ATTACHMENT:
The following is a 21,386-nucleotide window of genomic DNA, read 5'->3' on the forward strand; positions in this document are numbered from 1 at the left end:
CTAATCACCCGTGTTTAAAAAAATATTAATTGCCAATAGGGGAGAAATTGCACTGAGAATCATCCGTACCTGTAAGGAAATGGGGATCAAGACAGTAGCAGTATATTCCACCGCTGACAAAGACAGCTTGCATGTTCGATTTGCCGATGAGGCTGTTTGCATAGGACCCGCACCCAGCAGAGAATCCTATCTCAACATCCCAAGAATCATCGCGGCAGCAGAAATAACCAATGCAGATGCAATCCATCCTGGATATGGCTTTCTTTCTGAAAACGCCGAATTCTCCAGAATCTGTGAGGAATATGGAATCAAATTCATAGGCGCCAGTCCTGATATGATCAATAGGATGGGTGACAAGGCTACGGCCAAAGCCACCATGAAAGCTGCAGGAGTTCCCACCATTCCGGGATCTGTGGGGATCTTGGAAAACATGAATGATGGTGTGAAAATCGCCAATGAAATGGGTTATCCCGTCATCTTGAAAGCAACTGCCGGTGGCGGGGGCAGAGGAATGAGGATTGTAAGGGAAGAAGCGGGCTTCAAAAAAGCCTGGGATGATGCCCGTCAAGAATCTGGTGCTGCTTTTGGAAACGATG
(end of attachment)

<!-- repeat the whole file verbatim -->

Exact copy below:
The following is a 21,386-nucleotide window of genomic DNA, read 5'->3' on the forward strand; positions in this document are numbered from 1 at the left end:
CTAATCACCCGTGTTTAAAAAAATATTAATTGCCAATAGGGGAGAAATTGCACTGAGAATCATCCGTACCTGTAAGGAAATGGGGATCAAGACAGTAGCAGTATATTCCACCGCTGACAAAGACAGCTTGCATGTTCGATTTGCCGATGAGGCTGTTTGCATAGGACCCGCACCCAGCAGAGAATCCTATCTCAACATCCCAAGAATCATCGCGGCAGCAGAAATAACCAATGCAGATGCAATCCATCCTGGATATGGCTTTCTTTCTGAAAACGCCGAATTCTCCAGAATCTGTGAGGAATATGGAATCAAATTCATAGGCGCCAGTCCTGATATGATCAATAGGATGGGTGACAAGGCTACGGCCAAAGCCACCATGAAAGCTGCAGGAGTTCCCACCATTCCGGGATCTGTGGGGATCTTGGAAAACATGAATGATGGTGTGAAAATCGCCAATGAAATGGGTTATCCCGTCATCTTGAAAGCAACTGCCGGTGGCGGGGGCAGAGGAATGAGGATTGTAAGGGAAGAAGCGGGCTTCAAAAAAGCCTGGGATGATGCCCGTCAAGAATCTGGTGCTGCTTTTGGAAACGATG